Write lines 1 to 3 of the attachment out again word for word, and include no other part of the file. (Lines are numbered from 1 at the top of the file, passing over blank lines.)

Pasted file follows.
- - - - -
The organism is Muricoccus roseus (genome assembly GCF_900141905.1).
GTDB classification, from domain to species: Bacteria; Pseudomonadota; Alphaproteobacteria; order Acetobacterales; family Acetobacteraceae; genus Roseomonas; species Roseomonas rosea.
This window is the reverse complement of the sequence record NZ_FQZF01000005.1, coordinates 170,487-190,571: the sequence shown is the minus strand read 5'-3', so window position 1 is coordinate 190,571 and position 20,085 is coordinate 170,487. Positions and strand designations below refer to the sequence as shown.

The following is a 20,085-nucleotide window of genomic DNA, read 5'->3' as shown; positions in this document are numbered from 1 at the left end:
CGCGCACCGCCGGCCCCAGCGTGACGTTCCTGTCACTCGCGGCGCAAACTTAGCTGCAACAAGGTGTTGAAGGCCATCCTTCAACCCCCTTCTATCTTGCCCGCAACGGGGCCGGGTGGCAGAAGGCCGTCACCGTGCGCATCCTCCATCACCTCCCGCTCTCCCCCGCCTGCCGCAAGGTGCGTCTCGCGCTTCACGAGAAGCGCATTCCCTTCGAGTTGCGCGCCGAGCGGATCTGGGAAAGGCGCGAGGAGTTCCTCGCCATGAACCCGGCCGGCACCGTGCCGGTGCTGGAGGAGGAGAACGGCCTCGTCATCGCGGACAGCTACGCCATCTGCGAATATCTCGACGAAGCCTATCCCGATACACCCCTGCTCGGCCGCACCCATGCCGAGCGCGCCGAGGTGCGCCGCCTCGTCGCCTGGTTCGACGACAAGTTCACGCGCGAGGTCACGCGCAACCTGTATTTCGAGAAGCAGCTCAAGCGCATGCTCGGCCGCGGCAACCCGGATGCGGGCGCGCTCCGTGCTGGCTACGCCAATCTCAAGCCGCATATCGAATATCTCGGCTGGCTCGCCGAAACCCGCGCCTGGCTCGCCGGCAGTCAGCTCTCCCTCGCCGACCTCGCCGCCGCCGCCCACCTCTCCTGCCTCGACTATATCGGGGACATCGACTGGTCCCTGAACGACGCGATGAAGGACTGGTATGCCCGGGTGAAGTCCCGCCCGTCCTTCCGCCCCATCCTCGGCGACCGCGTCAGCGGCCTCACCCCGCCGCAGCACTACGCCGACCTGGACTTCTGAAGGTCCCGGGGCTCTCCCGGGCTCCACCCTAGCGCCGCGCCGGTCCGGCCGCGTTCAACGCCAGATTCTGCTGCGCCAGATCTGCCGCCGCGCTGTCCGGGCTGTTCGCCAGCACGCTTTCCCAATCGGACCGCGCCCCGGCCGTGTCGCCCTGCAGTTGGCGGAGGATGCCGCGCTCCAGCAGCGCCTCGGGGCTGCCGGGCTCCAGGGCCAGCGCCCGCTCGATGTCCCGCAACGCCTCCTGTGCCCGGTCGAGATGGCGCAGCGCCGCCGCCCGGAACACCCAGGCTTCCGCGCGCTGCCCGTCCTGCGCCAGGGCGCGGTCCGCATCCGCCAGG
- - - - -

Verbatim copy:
The organism is Muricoccus roseus (genome assembly GCF_900141905.1).
GTDB classification, from domain to species: Bacteria; Pseudomonadota; Alphaproteobacteria; order Acetobacterales; family Acetobacteraceae; genus Roseomonas; species Roseomonas rosea.
This window is the reverse complement of the sequence record NZ_FQZF01000005.1, coordinates 170,487-190,571: the sequence shown is the minus strand read 5'-3', so window position 1 is coordinate 190,571 and position 20,085 is coordinate 170,487. Positions and strand designations below refer to the sequence as shown.